Today’s Independent reported on the case of Aderonke Apata, a Nigerian in the UK who is claiming asylum on the grounds of her sexuality. It reports:
‘The Home Secretary’s barrister, Andrew Bird, argued that Ms Apata was “not part of the social group known as lesbians” but had “indulged in same-sex activity”. He continued: “You can’t be a heterosexual one day and a lesbian the next day. Just as you can’t change your race.”’
2015 in case you are wondering.
Yep, it is 2015 and we still have a government department putting on record statements like this.
As if this wasn’t enough Mr Brid is quoted referencing her well documented mental health issues (including post-traumatic stress and an attempted suicide) as saying:
‘if she is suicidal and depressed she is making a jolly good show of it’.
By jolly good god.
This was so ludicrously absurd that I had to double check that this wasn’t a liberal baiting spoof! As far as I can tell it isn’t. These are the actual words of a man paid to represent the Home Office.
Mr Bird’s argument is based on a legal idea that goes something like this…just because an asylum seeker self-identifies as a lesbian, and indeed sleeps with other women, she is not actually a lesbian.
Want to know the logic? Read on…
In short, Mr Bird’s argument is based on the idea that because she has not always self-identified as a lesbian, she has, by ‘coming out’, shown her sexuality is changeable. Which conveniently fits her into some mad legal category which is outside of the ‘particular social group’ definition in the Refugee Convention.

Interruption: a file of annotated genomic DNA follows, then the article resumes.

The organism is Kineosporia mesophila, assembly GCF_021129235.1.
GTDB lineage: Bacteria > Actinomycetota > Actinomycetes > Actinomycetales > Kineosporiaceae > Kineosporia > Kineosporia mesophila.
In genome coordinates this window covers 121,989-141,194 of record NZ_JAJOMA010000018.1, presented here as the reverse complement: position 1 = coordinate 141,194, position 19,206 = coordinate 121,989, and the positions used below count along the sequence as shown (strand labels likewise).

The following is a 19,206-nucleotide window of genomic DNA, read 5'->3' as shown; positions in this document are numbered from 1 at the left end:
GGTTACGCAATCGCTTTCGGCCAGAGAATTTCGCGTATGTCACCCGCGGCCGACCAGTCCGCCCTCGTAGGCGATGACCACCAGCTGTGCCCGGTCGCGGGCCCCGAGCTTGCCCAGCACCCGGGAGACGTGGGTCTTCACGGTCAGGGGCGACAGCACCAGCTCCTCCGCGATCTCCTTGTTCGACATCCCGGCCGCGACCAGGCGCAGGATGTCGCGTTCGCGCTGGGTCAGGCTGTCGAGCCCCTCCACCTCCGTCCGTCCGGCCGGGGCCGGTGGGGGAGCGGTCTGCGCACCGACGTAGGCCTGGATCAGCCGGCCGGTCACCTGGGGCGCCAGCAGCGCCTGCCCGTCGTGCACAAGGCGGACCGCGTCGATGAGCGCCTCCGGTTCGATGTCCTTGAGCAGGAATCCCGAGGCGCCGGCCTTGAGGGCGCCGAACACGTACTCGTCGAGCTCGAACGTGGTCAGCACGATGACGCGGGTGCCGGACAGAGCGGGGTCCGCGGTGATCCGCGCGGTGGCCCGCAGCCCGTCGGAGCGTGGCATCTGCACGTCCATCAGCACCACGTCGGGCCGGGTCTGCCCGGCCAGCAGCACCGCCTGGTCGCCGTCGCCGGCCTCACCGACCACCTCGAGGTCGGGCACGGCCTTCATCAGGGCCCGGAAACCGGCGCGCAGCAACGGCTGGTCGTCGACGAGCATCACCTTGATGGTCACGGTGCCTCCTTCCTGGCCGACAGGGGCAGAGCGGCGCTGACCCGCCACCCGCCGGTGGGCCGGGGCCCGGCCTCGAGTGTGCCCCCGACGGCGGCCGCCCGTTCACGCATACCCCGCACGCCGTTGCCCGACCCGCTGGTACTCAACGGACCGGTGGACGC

Ever feel like law sits outside of common sense?
Well don’t be so quick to judge. A counter argument sitting much more closely within the humanitarian bounds of sanity was presented in this case (and many before). Our blogging friends over at the Justice Gap summarizes it well:
‘What Mr Bird’s case fails to take into account… is the stream of case law which shows that the real test is whether a characteristic is in the control of the individual to change (and so ‘mutable’) or whether it is a part of themselves that they cannot at this time be expected or able to change (and so ‘immutable’). So for example a child seeking asylum cannot force themselves to be older so they are not at risk on return and likewise a lesbian asylum seeker cannot simply choose to change their sexuality. This is notwithstanding that a child will eventually grow up and that there may have been a time in her past where a lesbian woman had not identified herself as a lesbian.’
The stakes in this game of pedantic legal back and forth are high however. Homosexuality is punishable by up to 14 years in prison in Nigeria (thanks to recent laws) and there has been a spike in violence against gay people within the country (related to international pressure?).
There are very real human consequences to this decision.
The judge is yet to make a final call – Hynd’s Blog waits with a virtual weight in its stomach for the verdict.